It's not so much about how many jobs there are. It's about who gets them. 

Minimum wages also affect some kinds of employers more than others. McDonalds "jobs" may increase. Why? Because the taco stand down the street, which pays less than McDonalds, goes under, and McDonalds gets more business. Like workers, the rule benefits businesses slightly higher up on the ladder at the expense of those at the bottom. 

Where do these workers and businesses go? How do they live? Many now go to illegal operation and employment, which is unsavory in many ways. Worker protections, access to the legal system to address mistreatment, wages paid in to social security and disability programs, are not advantages to be thrown away lightly. Why was Eric Garner selling illegal cigarettes in the first place, rather than working a legal job? 

The minimum wage is also (perennially) about who pays. Our government has a habit of deciding a group needs favor, and rather than raising taxes and sending them a check, it decrees that someone else must do so. See health care and insurance mess. Here, those running the government decide that people who earn less than $15 (or maybe now $22, or more) per hour should earn more per hour. Well, they could just pass a tax and send the workers a check. (Roughly, the earned income tax credit.)  In fact the minimum wage is entirely the same as payroll tax on low-skill labor plus a transfer to the employee. Even our government understands the disincentive effects of a payroll tax on low-paid workers. 

Why make business pay rather than raise general tax revenue? Well, that would look bad. And there is another fallacy around that "business'' -- especially the kind of small businesses that hire lots of low-skill labor -- have lots of money to hand around. Uh, look out the window at the boarded up restaurants that we are also paying trillions of dollars to try to keep afloat. (Michael Salzman notes this irony.)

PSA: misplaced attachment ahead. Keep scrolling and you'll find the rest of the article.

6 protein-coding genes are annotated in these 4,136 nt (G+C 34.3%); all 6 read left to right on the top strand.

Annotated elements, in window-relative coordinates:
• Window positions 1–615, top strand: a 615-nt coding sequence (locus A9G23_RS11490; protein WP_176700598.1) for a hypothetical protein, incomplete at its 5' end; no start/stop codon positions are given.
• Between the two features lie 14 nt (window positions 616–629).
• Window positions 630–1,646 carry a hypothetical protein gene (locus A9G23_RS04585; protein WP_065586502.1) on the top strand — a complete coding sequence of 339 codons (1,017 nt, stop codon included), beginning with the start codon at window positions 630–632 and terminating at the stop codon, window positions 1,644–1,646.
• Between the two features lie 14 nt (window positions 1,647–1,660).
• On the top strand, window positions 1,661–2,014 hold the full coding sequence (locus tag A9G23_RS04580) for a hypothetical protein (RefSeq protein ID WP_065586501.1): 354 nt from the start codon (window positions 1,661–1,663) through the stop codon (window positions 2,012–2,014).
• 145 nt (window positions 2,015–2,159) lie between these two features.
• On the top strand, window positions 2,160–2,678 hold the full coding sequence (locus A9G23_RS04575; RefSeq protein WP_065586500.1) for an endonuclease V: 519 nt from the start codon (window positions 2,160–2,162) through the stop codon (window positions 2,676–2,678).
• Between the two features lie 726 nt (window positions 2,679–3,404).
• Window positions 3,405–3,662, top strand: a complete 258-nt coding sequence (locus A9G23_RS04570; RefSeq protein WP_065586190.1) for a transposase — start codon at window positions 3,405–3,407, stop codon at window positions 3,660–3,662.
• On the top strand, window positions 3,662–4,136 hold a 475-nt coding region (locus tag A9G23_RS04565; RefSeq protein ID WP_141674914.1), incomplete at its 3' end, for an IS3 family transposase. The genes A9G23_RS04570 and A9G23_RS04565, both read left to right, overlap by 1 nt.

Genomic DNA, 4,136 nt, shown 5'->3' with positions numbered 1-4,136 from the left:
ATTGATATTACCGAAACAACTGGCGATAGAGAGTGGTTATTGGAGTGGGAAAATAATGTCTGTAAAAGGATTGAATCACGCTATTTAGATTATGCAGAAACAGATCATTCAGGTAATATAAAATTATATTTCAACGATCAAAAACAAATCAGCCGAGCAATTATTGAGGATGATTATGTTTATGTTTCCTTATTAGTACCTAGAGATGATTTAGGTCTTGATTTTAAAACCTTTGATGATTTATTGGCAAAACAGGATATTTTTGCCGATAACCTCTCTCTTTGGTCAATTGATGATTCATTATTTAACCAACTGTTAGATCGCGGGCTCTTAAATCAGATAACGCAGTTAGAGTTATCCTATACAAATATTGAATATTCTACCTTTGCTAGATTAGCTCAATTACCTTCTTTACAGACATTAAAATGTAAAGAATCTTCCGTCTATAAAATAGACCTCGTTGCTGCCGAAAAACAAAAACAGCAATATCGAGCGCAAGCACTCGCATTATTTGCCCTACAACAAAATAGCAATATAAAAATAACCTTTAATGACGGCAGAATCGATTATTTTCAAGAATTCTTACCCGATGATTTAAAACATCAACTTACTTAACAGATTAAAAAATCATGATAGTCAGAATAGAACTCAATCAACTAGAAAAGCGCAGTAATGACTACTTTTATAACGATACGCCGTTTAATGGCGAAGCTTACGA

So here we are in another puzzle. Our government seems to feel that interest rates are low so borrowed money is free. And its's sending rivers of that money to employers. Why is it so vital to make employers pay added costs and feel the disincentives to hire people?

Well, because it's an answer that has for 100 years been in search of a question, and it's hard to change that answer once you think rationally about questions. 

However to my free market friends, I think we too make too much fuss about the minimum wage. There are hundreds if not thousands of labor market distortions from federal state and local levels. The whole argument about "employee" vs. "contractor" tells you about the thousands of pages of regulation attached to each. Occupational licensing, mandated benefits, comparable worth, hours and terms of service, high payroll and income tax rates, the absurd growth of HR and compliance departments, union-friendly laws, and so forth are in my view bigger labor market distortions than the minimum wage. The minimum wage attracts attention because its so simple once you understand basic econ 101, and because it attracts so much unthinking spend-other-people's-money-to-make-me-fee-good adulation from its attractors, but that does not mean we should elevate it to the top issue in labor economics. 

(Jonathan Meer has done good work on this issue. A nice interview.)



John H. Cochrane
In real life I'm a Senior Fellow of the Hoover Institution at Stanford. I was formerly a professor at the University of Chicago Booth School of Business. I'm also an adjunct scholar of the Cato Institute. I'm not really grumpy by the way!